The Temporary Assistance for Needy Families (TANF) program has the unique potential to help people attain better jobs and break the cycle of poverty. The program provides cash assistance for families with children, and aims to have children cared for in their own homes and to reduce government benefit use by encouraging job preparation. But TANF work programs are currently failing to improve participants’ employment outcomes and long-term earnings.
Complicating matters, the COVID-19 pandemic laid bare many weaknesses in TANF and other social safety net programs, including racial disparities that can amplify inequalities if the programs continue unaltered. States can improve their TANF programs by investing in employment preparation tailored to community needs and responsive to labor market demands, and with these changes, they can generate opportunity and create meaningful, lasting improvements in participants’ lives.
TANF’s transitional work programs have fallen short
In part, TANF’s design creates problems in its work programs. TANF centers work by obligating participants to meet certain work requirements to receive supports, and failure to meet these requirements leads to people losing access to cash assistance and support services. Notably, the program doesn’t stipulate or encourage a higher quality of work (e.g., higher wages, more stability, transferrable skills). At a state level, failure to meet the federally set workforce participation rate (WPR) results in reductions in federal funding by increments of 5 percent of the total block grant each year.
The WPR has limited usefulness. Designed to capture the share of households in a state’s TANF caseload in which a family member is working or engaged in “welfare-to-work” activities, it doesn’t assess the efficacy of work programs or work activities; it does not collect adequate data on education, training, caregiving, and activities that remove barriers to employment; and it effectively forces caseworkers to focus on tracking participants’ compliance.
Additionally, federal policy requires that families participate in qualifying work activities for 20 to 55 hours per week, which changes based on the number of parents in a household, children’s ages, and other child care supports a family receives.
Although some work activities, including subsidized and unsubsidized employment, on-job training, and vocational education programs, qualify as “core activities,” and fulfill work requirements, others (e.g., job-skills training or education related to employment) are designated as “noncore activities” and only qualify as “work” once the household has met the required minimum hours for core work activities. This delineation, alongside extremely limited data collection requirements, complicates transitional work programs’ success measures and states’ abilities to redress programmatic issues.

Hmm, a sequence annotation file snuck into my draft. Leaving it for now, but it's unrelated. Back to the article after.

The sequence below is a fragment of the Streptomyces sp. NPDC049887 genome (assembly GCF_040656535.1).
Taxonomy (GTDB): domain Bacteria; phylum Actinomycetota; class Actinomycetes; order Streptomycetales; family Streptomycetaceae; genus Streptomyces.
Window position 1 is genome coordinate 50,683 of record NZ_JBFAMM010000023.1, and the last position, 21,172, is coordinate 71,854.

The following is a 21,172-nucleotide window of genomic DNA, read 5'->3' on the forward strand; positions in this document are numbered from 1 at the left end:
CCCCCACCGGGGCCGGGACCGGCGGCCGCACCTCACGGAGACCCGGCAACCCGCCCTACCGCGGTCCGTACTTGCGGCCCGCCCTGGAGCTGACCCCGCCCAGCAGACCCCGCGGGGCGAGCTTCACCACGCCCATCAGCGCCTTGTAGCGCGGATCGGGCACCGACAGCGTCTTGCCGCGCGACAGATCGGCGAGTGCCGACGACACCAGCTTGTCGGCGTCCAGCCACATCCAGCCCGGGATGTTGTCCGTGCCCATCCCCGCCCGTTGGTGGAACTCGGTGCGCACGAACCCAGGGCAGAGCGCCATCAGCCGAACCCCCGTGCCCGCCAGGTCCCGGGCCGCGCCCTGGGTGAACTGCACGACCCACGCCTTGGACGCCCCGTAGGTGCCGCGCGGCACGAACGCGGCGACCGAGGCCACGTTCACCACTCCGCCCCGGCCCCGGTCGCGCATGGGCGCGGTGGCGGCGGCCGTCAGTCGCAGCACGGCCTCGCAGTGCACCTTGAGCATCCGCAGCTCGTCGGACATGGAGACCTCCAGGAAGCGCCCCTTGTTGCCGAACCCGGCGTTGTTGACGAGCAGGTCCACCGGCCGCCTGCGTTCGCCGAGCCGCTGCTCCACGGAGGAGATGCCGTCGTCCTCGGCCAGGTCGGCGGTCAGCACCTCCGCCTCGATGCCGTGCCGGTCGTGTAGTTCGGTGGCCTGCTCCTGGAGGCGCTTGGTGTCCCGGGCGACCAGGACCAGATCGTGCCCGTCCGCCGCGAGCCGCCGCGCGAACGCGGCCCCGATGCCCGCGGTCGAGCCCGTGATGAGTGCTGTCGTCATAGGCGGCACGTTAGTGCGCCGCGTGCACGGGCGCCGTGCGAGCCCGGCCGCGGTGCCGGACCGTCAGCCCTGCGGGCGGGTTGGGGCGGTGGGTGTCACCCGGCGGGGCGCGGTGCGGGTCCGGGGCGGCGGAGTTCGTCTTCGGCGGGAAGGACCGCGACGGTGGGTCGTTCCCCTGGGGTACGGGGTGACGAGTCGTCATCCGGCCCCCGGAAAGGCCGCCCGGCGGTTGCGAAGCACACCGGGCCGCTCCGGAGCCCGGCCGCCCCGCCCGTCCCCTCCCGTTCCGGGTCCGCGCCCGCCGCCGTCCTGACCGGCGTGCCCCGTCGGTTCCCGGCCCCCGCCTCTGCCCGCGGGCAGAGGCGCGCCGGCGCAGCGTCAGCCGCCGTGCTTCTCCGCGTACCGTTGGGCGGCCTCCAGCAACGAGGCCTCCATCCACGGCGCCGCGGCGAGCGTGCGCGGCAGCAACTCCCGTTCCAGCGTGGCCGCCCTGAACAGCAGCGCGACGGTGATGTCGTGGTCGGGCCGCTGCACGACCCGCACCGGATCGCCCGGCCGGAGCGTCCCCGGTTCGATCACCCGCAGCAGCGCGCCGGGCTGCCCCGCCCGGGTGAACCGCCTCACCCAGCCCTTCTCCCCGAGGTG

The value of sectoral work programs
Short of changing federal law, states can take steps to improve their TANF programs and lessen obstacles that can hinder recipients’ success. One promising option for states is investment in sectoral work programs.
Sectoral work programs train participants for high-demand job sectors that pay well for people who don’t hold four-year degrees (e.g., health care, IT, manufacturing). These programs usually take six months or fewer to complete. They combine traditional workforce program elements (i.e., occupational skill and work-preparedness training) with wraparound support services, such as life skills training, job placement, and postprogram follow-ups. Research shows that people who successfully complete sectoral work programs are more likely to be employed, achieve consistent employment, obtain higher wages, and work in jobs that offer more benefits. These effects persist long-term too.
Because sectoral work programs prepare participants for higher-wage jobs in in-demand fields, rather than just increasing participant employment rates or hours worked, they show promise as tools to increase economic mobility and security for people of color, which could help break cyclical poverty.
An evaluation of Project QUEST (PDF), a sectoral work program in San Antonio, Texas, found that every program dollar generated $9.51 in increased income for program graduates, $6.04 in economic impact, and $3.77 in social savings. Sixty-one percent of Project QUEST’s graduates were Latinx and 12 percent were African American, demonstrating the potential of the sectoral work program model for families and communities of color.
Currently, states spend about 12 percent of TANF funds on work activities and work supports, while diverting funds away from income support for families and toward other, often unrelated, state budget areas. States interested in exploring sectoral work programs can redirect unused TANF funds toward promising opportunities. States can design the sectoral work programs to qualify as core activity vocational education training so TANF recipients can participate in these programs to meet their work requirements for up to 12 months.
Because local programs can be more tailored to community needs and opportunities, they tend to have more success supporting people who face multiple barriers to work. By using their unspent TANF funds to provide grants to promising sectoral work programs, states can ensure the programs are based in evidence and include data collection mechanisms to assess whether the program presents a good investment and leads to documented positive outcomes.
Pursuing this method of work investment can allow states to meet WPR requirements and improve the efficiency of public spending supporting the people most in need and combatting cyclical poverty. If successful, states could work toward shifting more TANF funds toward strong sectoral work programs so TANF funds demonstrably improve opportunity and help families out of poverty.